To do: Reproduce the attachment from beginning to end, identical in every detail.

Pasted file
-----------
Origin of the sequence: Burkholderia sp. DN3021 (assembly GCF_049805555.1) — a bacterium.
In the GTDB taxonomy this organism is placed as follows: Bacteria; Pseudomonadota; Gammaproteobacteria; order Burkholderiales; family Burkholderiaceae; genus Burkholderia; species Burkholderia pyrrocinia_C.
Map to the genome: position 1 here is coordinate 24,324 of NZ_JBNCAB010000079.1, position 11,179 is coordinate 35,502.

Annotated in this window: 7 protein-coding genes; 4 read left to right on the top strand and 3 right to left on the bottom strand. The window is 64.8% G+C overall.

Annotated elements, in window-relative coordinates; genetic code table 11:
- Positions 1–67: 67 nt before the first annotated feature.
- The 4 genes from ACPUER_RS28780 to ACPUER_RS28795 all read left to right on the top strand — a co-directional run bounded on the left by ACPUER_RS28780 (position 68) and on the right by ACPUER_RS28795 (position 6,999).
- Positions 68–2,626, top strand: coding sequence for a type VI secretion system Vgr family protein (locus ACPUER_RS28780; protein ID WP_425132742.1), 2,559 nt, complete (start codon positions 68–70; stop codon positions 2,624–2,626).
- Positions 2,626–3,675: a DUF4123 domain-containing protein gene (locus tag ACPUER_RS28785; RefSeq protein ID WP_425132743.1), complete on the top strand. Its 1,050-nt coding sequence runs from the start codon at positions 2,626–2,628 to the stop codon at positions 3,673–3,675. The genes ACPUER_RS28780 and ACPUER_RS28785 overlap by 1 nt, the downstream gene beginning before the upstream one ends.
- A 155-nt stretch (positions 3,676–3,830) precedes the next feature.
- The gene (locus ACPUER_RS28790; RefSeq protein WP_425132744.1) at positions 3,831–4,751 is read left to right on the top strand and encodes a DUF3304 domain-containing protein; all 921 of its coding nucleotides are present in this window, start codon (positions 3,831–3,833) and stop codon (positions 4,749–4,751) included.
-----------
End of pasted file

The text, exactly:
Origin of the sequence: Burkholderia sp. DN3021 (assembly GCF_049805555.1) — a bacterium.
In the GTDB taxonomy this organism is placed as follows: Bacteria; Pseudomonadota; Gammaproteobacteria; order Burkholderiales; family Burkholderiaceae; genus Burkholderia; species Burkholderia pyrrocinia_C.
Map to the genome: position 1 here is coordinate 24,324 of NZ_JBNCAB010000079.1, position 11,179 is coordinate 35,502.

Annotated in this window: 7 protein-coding genes; 4 read left to right on the top strand and 3 right to left on the bottom strand. The window is 64.8% G+C overall.

Annotated elements, in window-relative coordinates; genetic code table 11:
- Positions 1–67: 67 nt before the first annotated feature.
- The 4 genes from ACPUER_RS28780 to ACPUER_RS28795 all read left to right on the top strand — a co-directional run bounded on the left by ACPUER_RS28780 (position 68) and on the right by ACPUER_RS28795 (position 6,999).
- Positions 68–2,626, top strand: coding sequence for a type VI secretion system Vgr family protein (locus ACPUER_RS28780; protein ID WP_425132742.1), 2,559 nt, complete (start codon positions 68–70; stop codon positions 2,624–2,626).
- Positions 2,626–3,675: a DUF4123 domain-containing protein gene (locus tag ACPUER_RS28785; RefSeq protein ID WP_425132743.1), complete on the top strand. Its 1,050-nt coding sequence runs from the start codon at positions 2,626–2,628 to the stop codon at positions 3,673–3,675. The genes ACPUER_RS28780 and ACPUER_RS28785 overlap by 1 nt, the downstream gene beginning before the upstream one ends.
- A 155-nt stretch (positions 3,676–3,830) precedes the next feature.
- The gene (locus ACPUER_RS28790; RefSeq protein WP_425132744.1) at positions 3,831–4,751 is read left to right on the top strand and encodes a DUF3304 domain-containing protein; all 921 of its coding nucleotides are present in this window, start codon (positions 3,831–3,833) and stop codon (positions 4,749–4,751) included.